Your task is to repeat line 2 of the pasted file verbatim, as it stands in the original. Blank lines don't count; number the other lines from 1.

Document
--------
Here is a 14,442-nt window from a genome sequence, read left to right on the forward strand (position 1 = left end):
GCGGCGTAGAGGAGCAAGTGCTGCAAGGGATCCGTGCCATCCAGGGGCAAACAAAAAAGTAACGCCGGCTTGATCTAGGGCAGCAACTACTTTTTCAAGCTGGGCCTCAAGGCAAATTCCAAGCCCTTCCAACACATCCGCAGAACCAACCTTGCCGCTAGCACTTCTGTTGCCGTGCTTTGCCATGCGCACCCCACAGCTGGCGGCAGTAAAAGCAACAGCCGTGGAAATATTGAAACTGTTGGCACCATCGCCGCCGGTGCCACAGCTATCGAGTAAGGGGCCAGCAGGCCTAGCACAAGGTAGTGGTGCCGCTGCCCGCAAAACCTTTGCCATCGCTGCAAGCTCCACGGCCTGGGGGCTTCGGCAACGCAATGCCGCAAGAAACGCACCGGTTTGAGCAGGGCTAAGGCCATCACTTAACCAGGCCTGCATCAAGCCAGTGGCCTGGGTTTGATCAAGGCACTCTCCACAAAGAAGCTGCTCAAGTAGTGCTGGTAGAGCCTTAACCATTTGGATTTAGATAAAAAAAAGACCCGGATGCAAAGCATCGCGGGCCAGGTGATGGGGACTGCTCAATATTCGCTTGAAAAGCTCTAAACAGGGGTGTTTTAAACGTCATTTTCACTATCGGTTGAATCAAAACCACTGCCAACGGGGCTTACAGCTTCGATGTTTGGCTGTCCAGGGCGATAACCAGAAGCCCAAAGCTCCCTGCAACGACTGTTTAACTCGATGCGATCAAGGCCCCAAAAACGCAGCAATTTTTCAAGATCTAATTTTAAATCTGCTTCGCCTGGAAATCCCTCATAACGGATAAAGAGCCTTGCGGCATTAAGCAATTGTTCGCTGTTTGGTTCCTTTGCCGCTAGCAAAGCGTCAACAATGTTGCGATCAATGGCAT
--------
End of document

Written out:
GCGGCGTAGAGGAGCAAGTGCTGCAAGGGATCCGTGCCATCCAGGGGCAAACAAAAAAGTAACGCCGGCTTGATCTAGGGCAGCAACTACTTTTTCAAGCTGGGCCTCAAGGCAAATTCCAAGCCCTTCCAACACATCCGCAGAACCAACCTTGCCGCTAGCACTTCTGTTGCCGTGCTTTGCCATGCGCACCCCACAGCTGGCGGCAGTAAAAGCAACAGCCGTGGAAATATTGAAACTGTTGGCACCATCGCCGCCGGTGCCACAGCTATCGAGTAAGGGGCCAGCAGGCCTAGCACAAGGTAGTGGTGCCGCTGCCCGCAAAACCTTTGCCATCGCTGCAAGCTCCACGGCCTGGGGGCTTCGGCAACGCAATGCCGCAAGAAACGCACCGGTTTGAGCAGGGCTAAGGCCATCACTTAACCAGGCCTGCATCAAGCCAGTGGCCTGGGTTTGATCAAGGCACTCTCCACAAAGAAGCTGCTCAAGTAGTGCTGGTAGAGCCTTAACCATTTGGATTTAGATAAAAAAAAGACCCGGATGCAAAGCATCGCGGGCCAGGTGATGGGGACTGCTCAATATTCGCTTGAAAAGCTCTAAACAGGGGTGTTTTAAACGTCATTTTCACTATCGGTTGAATCAAAACCACTGCCAACGGGGCTTACAGCTTCGATGTTTGGCTGTCCAGGGCGATAACCAGAAGCCCAAAGCTCCCTGCAACGACTGTTTAACTCGATGCGATCAAGGCCCCAAAAACGCAGCAATTTTTCAAGATCTAATTTTAAATCTGCTTCGCCTGGAAATCCCTCATAACGGATAAAGAGCCTTGCGGCATTAAGCAATTGTTCGCTGTTTGGTTCCTTTGCCGCTAGCAAAGCGTCAACAATGTTGCGATCAATGGCAT